# Intersecting Planes - Origami

2 Steps
This is a great way for students to visualize intersecting planes in 3-D space.
It also very hands-on and does not require a lot of time.

Materials:
6 sheets of paper (3 different colors x 2 sheets each)

Prep:
I buy colorful reams of paper and take them to Kinkos (a copy shop) and have them cut off one end of each ream.
Turn the 8.5" x 11" paper into 8.5 "x 8.5" squares.
They usually charge a dollar or two per ream.

You could also do this yourself if you have a big paper cutter.  It just takes longer since you have to cut 4-10 sheets at a time.

Groups:
I usually pair up my students.  It makes the folding go quicker and it is much easier to put together if you have 4 hands working and holding pieces.

Objective:
My students are good at seeing Points and Lines and intersections in 2D.  But when I introduce Planes in 3D space, they have a hard time visualizing it in their head.  So I do this activity to give them a physical object that represents Intersecting Planes in 3D space.  It is important to have the 3 colors, as these represent the 3 different planes.  This is not a perfect example, but the kids really seem to get into it and they have a much better grasp on 3D space.

Extension:
You could also extend this later to include Concave Polyhedrons.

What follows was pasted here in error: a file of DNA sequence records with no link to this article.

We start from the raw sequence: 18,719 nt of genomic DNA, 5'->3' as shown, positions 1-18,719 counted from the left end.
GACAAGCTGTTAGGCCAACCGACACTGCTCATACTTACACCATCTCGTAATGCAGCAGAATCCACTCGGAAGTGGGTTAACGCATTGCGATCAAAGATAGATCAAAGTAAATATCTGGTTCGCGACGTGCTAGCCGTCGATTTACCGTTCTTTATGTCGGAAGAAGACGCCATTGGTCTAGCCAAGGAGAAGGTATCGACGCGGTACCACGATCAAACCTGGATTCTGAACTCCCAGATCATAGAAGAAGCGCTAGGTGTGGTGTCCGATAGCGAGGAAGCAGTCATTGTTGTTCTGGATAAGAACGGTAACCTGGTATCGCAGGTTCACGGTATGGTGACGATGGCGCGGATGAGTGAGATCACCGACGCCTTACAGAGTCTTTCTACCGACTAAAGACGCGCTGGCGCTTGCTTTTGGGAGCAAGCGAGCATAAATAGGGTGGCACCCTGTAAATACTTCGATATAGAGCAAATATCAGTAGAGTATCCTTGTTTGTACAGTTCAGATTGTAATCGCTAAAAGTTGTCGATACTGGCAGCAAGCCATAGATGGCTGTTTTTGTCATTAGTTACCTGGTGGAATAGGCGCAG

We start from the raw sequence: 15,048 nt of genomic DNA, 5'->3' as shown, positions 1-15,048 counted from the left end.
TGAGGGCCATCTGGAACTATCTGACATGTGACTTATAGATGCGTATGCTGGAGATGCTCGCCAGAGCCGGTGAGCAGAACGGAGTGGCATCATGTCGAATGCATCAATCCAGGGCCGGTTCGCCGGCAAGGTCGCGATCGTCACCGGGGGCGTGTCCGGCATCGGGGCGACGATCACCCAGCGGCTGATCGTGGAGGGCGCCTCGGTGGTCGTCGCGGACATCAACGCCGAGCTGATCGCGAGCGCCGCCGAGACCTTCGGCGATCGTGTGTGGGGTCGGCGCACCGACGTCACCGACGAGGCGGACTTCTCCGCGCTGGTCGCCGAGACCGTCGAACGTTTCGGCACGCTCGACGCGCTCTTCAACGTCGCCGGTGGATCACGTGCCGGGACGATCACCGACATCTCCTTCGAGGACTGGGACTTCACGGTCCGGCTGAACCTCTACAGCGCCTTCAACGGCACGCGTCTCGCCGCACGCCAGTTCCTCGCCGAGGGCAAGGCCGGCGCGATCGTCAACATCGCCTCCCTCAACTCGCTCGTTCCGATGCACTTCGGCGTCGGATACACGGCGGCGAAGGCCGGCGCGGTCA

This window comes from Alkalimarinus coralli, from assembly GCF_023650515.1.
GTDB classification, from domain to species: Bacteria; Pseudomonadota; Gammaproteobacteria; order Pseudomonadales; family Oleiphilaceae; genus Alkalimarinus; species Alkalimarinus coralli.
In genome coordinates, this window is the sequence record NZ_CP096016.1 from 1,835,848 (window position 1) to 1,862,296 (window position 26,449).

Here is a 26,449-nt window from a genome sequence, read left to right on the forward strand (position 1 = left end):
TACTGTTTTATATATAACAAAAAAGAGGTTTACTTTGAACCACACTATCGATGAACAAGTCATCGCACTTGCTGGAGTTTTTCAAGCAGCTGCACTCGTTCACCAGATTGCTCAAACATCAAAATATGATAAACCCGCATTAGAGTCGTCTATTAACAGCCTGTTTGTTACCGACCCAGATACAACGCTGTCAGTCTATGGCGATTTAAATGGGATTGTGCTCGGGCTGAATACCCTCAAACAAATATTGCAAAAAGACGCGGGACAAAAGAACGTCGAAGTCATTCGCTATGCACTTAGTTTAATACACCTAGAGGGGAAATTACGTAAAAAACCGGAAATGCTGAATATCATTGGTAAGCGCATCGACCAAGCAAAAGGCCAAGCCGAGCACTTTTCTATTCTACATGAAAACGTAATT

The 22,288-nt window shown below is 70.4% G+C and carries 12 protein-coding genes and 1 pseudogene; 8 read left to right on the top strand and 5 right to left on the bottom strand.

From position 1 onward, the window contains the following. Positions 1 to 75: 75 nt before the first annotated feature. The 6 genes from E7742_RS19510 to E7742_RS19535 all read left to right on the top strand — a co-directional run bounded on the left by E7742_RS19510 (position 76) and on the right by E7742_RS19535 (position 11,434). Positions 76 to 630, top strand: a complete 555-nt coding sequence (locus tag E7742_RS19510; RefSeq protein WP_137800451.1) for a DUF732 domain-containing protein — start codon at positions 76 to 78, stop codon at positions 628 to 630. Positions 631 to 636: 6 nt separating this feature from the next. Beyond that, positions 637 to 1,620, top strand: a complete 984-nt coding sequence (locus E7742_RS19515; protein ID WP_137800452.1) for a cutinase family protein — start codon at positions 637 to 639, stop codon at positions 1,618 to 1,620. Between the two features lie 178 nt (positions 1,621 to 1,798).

2 Parts:

Folding the Paper

Putting it Together

Credit:
I did not create this lesson.  I was taught it in a training seminar.  I do not remember the presenter or even the name of the seminar.  It was shared freely with me, and you should share it with others :-)
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## Step 1: Folding the Paper

Steps:
1) Fold the square in half each direction
2) Flip the paper over
3) Fold the square in half diagonally each direction
4) Form a pyramid with the paper
5) Repeat steps #1-4 for each square

Why this process:
There are simpler ways to fold the paper to get all the creases you need.  But, I fold them this way to make the paper naturally form the pyramid.

Common Error:
A common error of my students it to make a Diamond instead of the Pyramid.  To fix this, just flip the Diamond inside-out.

demonfox says: Feb 2, 2012. 12:22 PM
I used to love making these as a kid.
If you hold one loosely between your palms and blow on the tip it spins :)